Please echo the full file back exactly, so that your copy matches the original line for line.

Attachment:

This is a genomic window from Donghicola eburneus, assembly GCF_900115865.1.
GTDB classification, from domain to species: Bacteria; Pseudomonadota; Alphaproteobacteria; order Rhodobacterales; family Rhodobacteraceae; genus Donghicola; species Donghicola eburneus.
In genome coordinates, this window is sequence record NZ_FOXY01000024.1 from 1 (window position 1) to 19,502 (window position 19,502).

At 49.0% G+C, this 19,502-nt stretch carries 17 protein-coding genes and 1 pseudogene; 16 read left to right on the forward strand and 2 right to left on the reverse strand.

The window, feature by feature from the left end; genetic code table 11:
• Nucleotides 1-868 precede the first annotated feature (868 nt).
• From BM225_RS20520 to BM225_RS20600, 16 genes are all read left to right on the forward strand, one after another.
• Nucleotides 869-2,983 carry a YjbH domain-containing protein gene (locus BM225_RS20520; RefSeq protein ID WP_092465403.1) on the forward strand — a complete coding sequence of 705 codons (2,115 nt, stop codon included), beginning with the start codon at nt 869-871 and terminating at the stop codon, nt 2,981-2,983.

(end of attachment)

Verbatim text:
This is a genomic window from Donghicola eburneus, assembly GCF_900115865.1.
GTDB classification, from domain to species: Bacteria; Pseudomonadota; Alphaproteobacteria; order Rhodobacterales; family Rhodobacteraceae; genus Donghicola; species Donghicola eburneus.
In genome coordinates, this window is sequence record NZ_FOXY01000024.1 from 1 (window position 1) to 19,502 (window position 19,502).

At 49.0% G+C, this 19,502-nt stretch carries 17 protein-coding genes and 1 pseudogene; 16 read left to right on the forward strand and 2 right to left on the reverse strand.

The window, feature by feature from the left end; genetic code table 11:
• Nucleotides 1-868 precede the first annotated feature (868 nt).
• From BM225_RS20520 to BM225_RS20600, 16 genes are all read left to right on the forward strand, one after another.
• Nucleotides 869-2,983 carry a YjbH domain-containing protein gene (locus BM225_RS20520; RefSeq protein ID WP_092465403.1) on the forward strand — a complete coding sequence of 705 codons (2,115 nt, stop codon included), beginning with the start codon at nt 869-871 and terminating at the stop codon, nt 2,981-2,983.